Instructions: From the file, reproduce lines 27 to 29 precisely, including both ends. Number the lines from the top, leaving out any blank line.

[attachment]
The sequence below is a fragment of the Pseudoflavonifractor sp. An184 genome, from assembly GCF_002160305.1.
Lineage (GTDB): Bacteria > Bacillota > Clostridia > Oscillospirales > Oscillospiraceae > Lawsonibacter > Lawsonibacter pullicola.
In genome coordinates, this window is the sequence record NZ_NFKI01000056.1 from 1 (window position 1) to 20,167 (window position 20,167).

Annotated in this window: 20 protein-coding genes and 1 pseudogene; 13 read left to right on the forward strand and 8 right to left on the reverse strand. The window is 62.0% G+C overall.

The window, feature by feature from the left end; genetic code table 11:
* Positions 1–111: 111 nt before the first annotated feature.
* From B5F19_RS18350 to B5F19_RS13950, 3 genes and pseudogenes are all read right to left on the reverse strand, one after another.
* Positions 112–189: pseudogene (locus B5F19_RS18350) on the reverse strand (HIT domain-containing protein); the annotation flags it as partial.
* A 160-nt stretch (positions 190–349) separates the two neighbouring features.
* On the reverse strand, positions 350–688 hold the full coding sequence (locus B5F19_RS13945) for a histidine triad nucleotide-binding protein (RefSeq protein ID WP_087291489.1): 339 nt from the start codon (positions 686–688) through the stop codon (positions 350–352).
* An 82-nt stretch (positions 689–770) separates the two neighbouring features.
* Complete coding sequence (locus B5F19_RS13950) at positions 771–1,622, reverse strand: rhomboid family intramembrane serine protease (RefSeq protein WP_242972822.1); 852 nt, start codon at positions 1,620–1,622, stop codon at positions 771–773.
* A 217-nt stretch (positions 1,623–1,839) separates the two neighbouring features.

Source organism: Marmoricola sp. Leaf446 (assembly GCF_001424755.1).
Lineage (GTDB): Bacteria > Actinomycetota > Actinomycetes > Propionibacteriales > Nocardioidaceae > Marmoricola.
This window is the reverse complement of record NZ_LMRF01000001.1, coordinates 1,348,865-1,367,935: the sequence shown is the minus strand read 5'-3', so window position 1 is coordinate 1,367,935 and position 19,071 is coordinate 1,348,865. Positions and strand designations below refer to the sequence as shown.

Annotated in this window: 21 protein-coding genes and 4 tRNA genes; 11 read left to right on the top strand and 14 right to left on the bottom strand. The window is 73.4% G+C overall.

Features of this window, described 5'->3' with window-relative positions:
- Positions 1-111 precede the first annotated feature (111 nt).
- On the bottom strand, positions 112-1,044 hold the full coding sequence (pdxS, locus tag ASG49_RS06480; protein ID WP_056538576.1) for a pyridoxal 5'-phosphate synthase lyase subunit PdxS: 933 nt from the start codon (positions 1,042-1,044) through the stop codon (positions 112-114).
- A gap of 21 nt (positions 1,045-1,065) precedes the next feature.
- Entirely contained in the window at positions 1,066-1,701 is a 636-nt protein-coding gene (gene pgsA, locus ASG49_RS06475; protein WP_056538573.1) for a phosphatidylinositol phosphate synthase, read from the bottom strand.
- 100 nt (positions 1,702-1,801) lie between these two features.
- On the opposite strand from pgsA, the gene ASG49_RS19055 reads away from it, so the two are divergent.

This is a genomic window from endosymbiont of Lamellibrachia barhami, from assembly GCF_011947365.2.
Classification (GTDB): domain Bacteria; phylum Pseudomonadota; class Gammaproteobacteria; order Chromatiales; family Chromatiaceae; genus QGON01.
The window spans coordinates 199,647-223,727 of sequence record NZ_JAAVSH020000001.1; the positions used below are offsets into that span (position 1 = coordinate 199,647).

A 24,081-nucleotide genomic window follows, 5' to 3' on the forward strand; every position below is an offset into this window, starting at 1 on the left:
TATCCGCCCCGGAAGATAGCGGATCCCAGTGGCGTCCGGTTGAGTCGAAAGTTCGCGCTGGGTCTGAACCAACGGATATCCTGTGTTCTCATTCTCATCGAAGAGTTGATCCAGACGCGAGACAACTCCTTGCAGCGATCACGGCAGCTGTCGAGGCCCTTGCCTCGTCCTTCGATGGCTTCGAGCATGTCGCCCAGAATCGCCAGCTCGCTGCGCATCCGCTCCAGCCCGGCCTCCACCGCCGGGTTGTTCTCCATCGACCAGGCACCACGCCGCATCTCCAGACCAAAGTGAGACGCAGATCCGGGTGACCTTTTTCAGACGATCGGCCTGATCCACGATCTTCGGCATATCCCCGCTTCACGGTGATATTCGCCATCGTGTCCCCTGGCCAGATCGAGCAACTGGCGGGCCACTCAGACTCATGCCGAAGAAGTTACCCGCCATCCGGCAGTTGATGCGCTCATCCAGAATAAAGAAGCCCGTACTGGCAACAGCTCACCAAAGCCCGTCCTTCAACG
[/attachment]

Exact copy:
The window spans coordinates 199,647-223,727 of sequence record NZ_JAAVSH020000001.1; the positions used below are offsets into that span (position 1 = coordinate 199,647).

A 24,081-nucleotide genomic window follows, 5' to 3' on the forward strand; every position below is an offset into this window, starting at 1 on the left:
TATCCGCCCCGGAAGATAGCGGATCCCAGTGGCGTCCGGTTGAGTCGAAAGTTCGCGCTGGGTCTGAACCAACGGATATCCTGTGTTCTCATTCTCATCGAAGAGTTGATCCAGACGCGAGACAACTCCTTGCAGCGATCACGGCAGCTGTCGAGGCCCTTGCCTCGTCCTTCGATGGCTTCGAGCATGTCGCCCAGAATCGCCAGCTCGCTGCGCATCCGCTCCAGCCCGGCCTCCACCGCCGGGTTGTTCTCCATCGACCAGGCACCACGCCGCATCTCCAGACCAAAGTGAGACGCAGATCCGGGTGACCTTTTTCAGACGATCGGCCTGATCCACGATCTTCGGCATATCCCCGCTTCACGGTGATATTCGCCATCGTGTCCCCTGGCCAGATCGAGCAACTGGCGGGCCACTCAGACTCATGCCGAAGAAGTTACCCGCCATCCGGCAGTTGATGCGCTCATCCAGAATAAAGAAGCCCGTACTGGCAACAGCTCACCAAAGCCCGTCCTTCAACG